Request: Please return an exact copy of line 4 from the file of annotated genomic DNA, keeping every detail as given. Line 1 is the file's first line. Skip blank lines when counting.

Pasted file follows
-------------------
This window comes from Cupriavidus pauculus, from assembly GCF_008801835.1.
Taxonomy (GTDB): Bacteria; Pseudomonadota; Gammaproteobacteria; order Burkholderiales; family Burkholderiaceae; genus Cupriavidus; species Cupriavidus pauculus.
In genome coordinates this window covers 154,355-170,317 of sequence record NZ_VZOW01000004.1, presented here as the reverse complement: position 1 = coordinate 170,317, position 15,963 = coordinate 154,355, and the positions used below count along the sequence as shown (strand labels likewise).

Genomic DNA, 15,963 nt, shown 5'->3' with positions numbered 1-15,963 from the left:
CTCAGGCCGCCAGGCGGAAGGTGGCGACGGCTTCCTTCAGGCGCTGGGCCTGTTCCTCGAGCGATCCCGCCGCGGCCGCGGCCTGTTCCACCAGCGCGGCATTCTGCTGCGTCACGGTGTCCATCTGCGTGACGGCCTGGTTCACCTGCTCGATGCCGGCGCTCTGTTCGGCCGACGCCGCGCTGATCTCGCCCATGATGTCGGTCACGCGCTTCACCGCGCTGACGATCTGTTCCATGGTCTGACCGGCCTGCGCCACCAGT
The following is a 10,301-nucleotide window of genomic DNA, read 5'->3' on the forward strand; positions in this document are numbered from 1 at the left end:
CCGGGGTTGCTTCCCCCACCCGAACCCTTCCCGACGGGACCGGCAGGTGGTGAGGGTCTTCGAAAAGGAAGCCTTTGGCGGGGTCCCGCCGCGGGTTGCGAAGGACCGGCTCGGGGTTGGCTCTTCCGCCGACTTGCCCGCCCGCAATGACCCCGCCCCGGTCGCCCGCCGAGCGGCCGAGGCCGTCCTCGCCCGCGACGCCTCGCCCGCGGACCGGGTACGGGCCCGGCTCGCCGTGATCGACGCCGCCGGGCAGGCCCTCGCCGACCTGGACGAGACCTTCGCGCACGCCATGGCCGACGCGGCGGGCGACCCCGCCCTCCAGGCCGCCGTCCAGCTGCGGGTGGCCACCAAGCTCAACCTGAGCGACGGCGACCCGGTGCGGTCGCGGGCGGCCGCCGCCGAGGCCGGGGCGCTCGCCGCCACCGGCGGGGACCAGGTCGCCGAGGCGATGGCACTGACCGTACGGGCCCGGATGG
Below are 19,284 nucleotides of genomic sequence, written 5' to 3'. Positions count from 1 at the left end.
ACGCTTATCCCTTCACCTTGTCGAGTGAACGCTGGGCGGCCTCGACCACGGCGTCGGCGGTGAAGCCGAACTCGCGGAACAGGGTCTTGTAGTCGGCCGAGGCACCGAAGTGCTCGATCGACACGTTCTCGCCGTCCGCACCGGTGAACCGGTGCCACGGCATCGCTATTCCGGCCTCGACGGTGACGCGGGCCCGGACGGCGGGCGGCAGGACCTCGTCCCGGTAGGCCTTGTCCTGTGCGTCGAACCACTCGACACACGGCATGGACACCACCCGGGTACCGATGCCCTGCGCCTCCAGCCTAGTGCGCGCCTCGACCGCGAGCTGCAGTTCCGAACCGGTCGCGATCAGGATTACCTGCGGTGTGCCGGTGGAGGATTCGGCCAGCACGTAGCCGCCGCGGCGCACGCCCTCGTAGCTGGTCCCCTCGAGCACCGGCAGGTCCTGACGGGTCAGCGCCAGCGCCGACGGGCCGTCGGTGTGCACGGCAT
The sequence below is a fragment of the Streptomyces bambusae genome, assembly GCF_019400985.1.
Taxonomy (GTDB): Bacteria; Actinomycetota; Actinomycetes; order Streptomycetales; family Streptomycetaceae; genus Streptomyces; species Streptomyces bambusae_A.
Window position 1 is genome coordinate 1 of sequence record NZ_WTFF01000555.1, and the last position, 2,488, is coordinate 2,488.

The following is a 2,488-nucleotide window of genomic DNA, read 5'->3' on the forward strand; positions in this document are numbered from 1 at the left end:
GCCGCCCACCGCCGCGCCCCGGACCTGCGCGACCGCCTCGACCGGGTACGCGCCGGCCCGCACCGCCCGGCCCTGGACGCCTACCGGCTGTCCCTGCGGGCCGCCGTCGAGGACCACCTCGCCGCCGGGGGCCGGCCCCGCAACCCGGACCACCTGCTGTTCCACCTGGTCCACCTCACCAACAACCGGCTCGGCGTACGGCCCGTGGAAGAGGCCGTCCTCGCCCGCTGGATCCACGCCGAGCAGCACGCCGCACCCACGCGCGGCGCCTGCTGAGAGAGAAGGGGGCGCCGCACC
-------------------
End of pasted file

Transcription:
Genomic DNA, 15,963 nt, shown 5'->3' with positions numbered 1-15,963 from the left: